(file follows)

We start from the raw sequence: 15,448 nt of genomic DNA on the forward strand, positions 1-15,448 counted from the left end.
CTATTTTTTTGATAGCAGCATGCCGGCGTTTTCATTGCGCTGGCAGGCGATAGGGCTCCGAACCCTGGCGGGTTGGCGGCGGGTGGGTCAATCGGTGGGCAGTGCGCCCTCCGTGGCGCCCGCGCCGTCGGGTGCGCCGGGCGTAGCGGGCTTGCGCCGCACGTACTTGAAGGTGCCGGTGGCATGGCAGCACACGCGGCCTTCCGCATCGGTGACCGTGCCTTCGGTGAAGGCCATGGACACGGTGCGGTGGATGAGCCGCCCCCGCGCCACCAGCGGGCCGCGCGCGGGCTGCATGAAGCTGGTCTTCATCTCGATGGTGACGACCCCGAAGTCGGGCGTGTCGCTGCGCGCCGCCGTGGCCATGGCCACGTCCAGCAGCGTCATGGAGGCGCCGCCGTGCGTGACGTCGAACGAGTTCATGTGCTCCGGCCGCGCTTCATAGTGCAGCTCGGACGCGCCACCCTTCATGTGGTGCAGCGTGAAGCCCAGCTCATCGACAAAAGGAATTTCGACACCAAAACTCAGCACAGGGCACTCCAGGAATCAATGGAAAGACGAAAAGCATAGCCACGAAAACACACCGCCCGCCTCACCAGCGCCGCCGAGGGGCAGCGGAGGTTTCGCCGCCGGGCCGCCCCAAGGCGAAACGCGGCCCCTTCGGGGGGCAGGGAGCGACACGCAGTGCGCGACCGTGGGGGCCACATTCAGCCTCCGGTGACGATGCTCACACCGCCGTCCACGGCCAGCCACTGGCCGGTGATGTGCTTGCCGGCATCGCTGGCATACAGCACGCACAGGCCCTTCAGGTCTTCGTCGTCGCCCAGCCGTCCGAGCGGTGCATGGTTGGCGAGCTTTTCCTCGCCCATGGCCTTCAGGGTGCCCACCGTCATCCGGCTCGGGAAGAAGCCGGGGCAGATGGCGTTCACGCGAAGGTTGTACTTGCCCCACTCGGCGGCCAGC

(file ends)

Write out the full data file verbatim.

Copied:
We start from the raw sequence: 15,448 nt of genomic DNA on the forward strand, positions 1-15,448 counted from the left end.
CTATTTTTTTGATAGCAGCATGCCGGCGTTTTCATTGCGCTGGCAGGCGATAGGGCTCCGAACCCTGGCGGGTTGGCGGCGGGTGGGTCAATCGGTGGGCAGTGCGCCCTCCGTGGCGCCCGCGCCGTCGGGTGCGCCGGGCGTAGCGGGCTTGCGCCGCACGTACTTGAAGGTGCCGGTGGCATGGCAGCACACGCGGCCTTCCGCATCGGTGACCGTGCCTTCGGTGAAGGCCATGGACACGGTGCGGTGGATGAGCCGCCCCCGCGCCACCAGCGGGCCGCGCGCGGGCTGCATGAAGCTGGTCTTCATCTCGATGGTGACGACCCCGAAGTCGGGCGTGTCGCTGCGCGCCGCCGTGGCCATGGCCACGTCCAGCAGCGTCATGGAGGCGCCGCCGTGCGTGACGTCGAACGAGTTCATGTGCTCCGGCCGCGCTTCATAGTGCAGCTCGGACGCGCCACCCTTCATGTGGTGCAGCGTGAAGCCCAGCTCATCGACAAAAGGAATTTCGACACCAAAACTCAGCACAGGGCACTCCAGGAATCAATGGAAAGACGAAAAGCATAGCCACGAAAACACACCGCCCGCCTCACCAGCGCCGCCGAGGGGCAGCGGAGGTTTCGCCGCCGGGCCGCCCCAAGGCGAAACGCGGCCCCTTCGGGGGGCAGGGAGCGACACGCAGTGCGCGACCGTGGGGGCCACATTCAGCCTCCGGTGACGATGCTCACACCGCCGTCCACGGCCAGCCACTGGCCGGTGATGTGCTTGCCGGCATCGCTGGCATACAGCACGCACAGGCCCTTCAGGTCTTCGTCGTCGCCCAGCCGTCCGAGCGGTGCATGGTTGGCGAGCTTTTCCTCGCCCATGGCCTTCAGGGTGCCCACCGTCATCCGGCTCGGGAAGAAGCCGGGGCAGATGGCGTTCACGCGAAGGTTGTACTTGCCCCACTCGGCGGCCAGC